Maternity and Parental Leave Benefit Top-ups

A Sector Driven Solution for Parental Leave Top-Up Benefits

Top-ups = Decent Work for new parents of all genders

Children playing with toys alongside their parentsMaintaining income levels for new parents of all genders is good social policy and a “decent work” employer practice. We know that new parents who take leave to care for children, most of whom are usually women, experience a significant loss of income. Also, there is evidence that top-up benefits help employers of all sizes to attract and retain top talent, lowering the high cost of employee turnover.

Two systems generally provide income to new parents: Maternity and Parental Leave benefits from Employment Insurance (EI) and employer “top-ups”. EI replaces 55 percent of a worker’s income up to a maximum salary of $53, 100, meaning the maximum benefit is $562 per week, for up to 40 weeks (includes maternity leave, parental leave, and parental sharing benefit for the second parent). Workers can spread out their benefit amount over a longer period of time in the extended leave option. Those that have paid into the EI program and have worked 600 hours in the 52 weeks prior can qualify for benefits.

Employers have the option of “topping-up” their workers EI maternity and parental leave benefits to reduce the difference between the EI benefits and the worker’s’ regular earnings. Top-ups are not considered extra earnings and therefore are not deducted from EI benefits, as long as they don’t exceed 100 percent of weekly earnings when combined with EI benefits. The employer finances the top-up and so chooses the rate and duration of eligibility. Some employers also offer a similar top-up to employees who do not qualify for EI.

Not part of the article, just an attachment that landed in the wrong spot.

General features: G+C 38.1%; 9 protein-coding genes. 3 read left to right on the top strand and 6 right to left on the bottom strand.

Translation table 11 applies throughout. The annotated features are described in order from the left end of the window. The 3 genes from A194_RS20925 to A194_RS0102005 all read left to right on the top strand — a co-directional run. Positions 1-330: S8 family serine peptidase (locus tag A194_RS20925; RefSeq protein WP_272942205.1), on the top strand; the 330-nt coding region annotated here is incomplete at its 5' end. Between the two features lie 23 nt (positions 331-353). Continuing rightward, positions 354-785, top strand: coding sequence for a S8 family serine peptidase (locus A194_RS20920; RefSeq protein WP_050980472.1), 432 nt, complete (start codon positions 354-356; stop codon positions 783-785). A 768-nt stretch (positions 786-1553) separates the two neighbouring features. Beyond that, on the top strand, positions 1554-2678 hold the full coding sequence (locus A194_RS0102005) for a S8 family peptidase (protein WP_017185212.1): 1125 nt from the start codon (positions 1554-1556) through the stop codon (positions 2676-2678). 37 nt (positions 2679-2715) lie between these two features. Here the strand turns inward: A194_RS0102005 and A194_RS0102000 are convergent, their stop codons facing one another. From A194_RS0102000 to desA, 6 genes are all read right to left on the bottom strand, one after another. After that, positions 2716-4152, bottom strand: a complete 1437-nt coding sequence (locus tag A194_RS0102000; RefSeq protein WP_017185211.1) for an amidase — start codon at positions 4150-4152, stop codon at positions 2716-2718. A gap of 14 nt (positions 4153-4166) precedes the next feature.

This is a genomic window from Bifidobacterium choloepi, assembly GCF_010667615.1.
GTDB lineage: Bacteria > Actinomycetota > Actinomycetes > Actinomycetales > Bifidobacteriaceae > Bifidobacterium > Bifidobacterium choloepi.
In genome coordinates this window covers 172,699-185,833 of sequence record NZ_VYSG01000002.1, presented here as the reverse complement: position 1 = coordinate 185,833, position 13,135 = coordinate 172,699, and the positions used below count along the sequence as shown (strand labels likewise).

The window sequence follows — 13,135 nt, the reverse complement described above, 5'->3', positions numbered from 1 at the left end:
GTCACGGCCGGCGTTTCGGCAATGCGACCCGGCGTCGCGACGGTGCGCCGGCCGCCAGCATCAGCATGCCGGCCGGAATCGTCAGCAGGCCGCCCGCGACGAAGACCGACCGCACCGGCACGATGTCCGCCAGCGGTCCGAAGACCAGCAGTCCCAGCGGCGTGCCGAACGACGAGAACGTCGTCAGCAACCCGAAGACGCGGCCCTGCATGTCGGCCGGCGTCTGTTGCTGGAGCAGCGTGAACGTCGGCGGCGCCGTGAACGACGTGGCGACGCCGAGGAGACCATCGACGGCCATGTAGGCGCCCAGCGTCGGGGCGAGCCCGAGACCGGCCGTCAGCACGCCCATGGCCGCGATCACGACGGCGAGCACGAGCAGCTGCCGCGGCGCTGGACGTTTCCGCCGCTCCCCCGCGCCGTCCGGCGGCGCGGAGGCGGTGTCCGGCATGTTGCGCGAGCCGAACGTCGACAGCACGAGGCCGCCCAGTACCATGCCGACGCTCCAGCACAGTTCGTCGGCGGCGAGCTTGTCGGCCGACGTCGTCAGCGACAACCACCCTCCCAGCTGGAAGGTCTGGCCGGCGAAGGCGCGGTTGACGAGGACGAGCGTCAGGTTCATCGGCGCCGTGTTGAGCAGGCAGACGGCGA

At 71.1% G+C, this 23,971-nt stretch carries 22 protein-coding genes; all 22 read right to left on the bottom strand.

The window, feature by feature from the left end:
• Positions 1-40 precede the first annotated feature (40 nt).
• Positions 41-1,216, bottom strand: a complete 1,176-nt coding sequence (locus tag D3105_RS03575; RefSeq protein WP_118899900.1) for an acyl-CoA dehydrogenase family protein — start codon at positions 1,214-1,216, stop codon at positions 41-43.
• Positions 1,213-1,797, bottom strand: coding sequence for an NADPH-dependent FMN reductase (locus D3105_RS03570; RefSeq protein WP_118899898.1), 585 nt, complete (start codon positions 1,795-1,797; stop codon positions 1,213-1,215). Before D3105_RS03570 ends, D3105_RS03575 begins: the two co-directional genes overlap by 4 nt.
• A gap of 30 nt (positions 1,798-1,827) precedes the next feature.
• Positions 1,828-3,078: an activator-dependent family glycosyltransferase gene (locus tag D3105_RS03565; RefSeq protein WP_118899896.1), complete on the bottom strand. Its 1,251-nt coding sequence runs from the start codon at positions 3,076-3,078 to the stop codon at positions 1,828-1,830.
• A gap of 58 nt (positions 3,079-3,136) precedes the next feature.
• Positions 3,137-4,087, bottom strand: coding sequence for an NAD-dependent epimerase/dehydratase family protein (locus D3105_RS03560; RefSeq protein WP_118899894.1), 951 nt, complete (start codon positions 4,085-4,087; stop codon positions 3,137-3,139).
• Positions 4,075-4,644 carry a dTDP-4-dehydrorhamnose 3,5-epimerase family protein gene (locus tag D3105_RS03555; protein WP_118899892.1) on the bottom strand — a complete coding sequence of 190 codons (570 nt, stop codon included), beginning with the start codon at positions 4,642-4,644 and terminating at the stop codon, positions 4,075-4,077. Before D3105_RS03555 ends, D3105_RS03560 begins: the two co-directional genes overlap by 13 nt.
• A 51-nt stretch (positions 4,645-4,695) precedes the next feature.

Pooling Risk + Resources = Effectiveness

Through our proposed sector-wide program, nonprofit employers would pay premiums into a financial fund as their employees take maternity and/or parental leave the fund would “top-up” Employment Insurance (EI) benefits or fill the gap for those who don’t qualify for EI. The top-up would be a percentage of the workers’ earnings. A pooled fund would spread the cost of a top-up program across participating organizations and smooth cash flow challenges related to unpredictable parental leaves. In this way it would be affordable for employers, while boosting decent work for workers.  

A pooled top-up fund for the sector is both possible and sustainable

Our recent research and modelling conducted by experts has determined that a pooled fund is both possible and sustainable. It is possible to pull resources together in a way that drives down the cost of top-up benefits for employers but also provides good coverage for workers. The cost for employers can potentially be less than one per cent of their monthly payroll budget, which in turn can provide workers up to 30 per cent income replacement of their average earnings (it would be up to 85 per cent for those who qualify for EI). The financial modelling also highlighted that we can do this without a waiting period or maximum insurable earnings threshold. Designed int his way, the fund could build a surplus over the years and remain sustainable.

Now, it’s ONN’s job to figure out how to make this pooled fund a reality. 

Become an early adopter, today

If you are interested in learning more and becoming an early adopter, contact us. Pooled funds work better when a lot of people join. 

The exploratory phase of this work is funded by Community Foundations Canada Investment Readiness Program.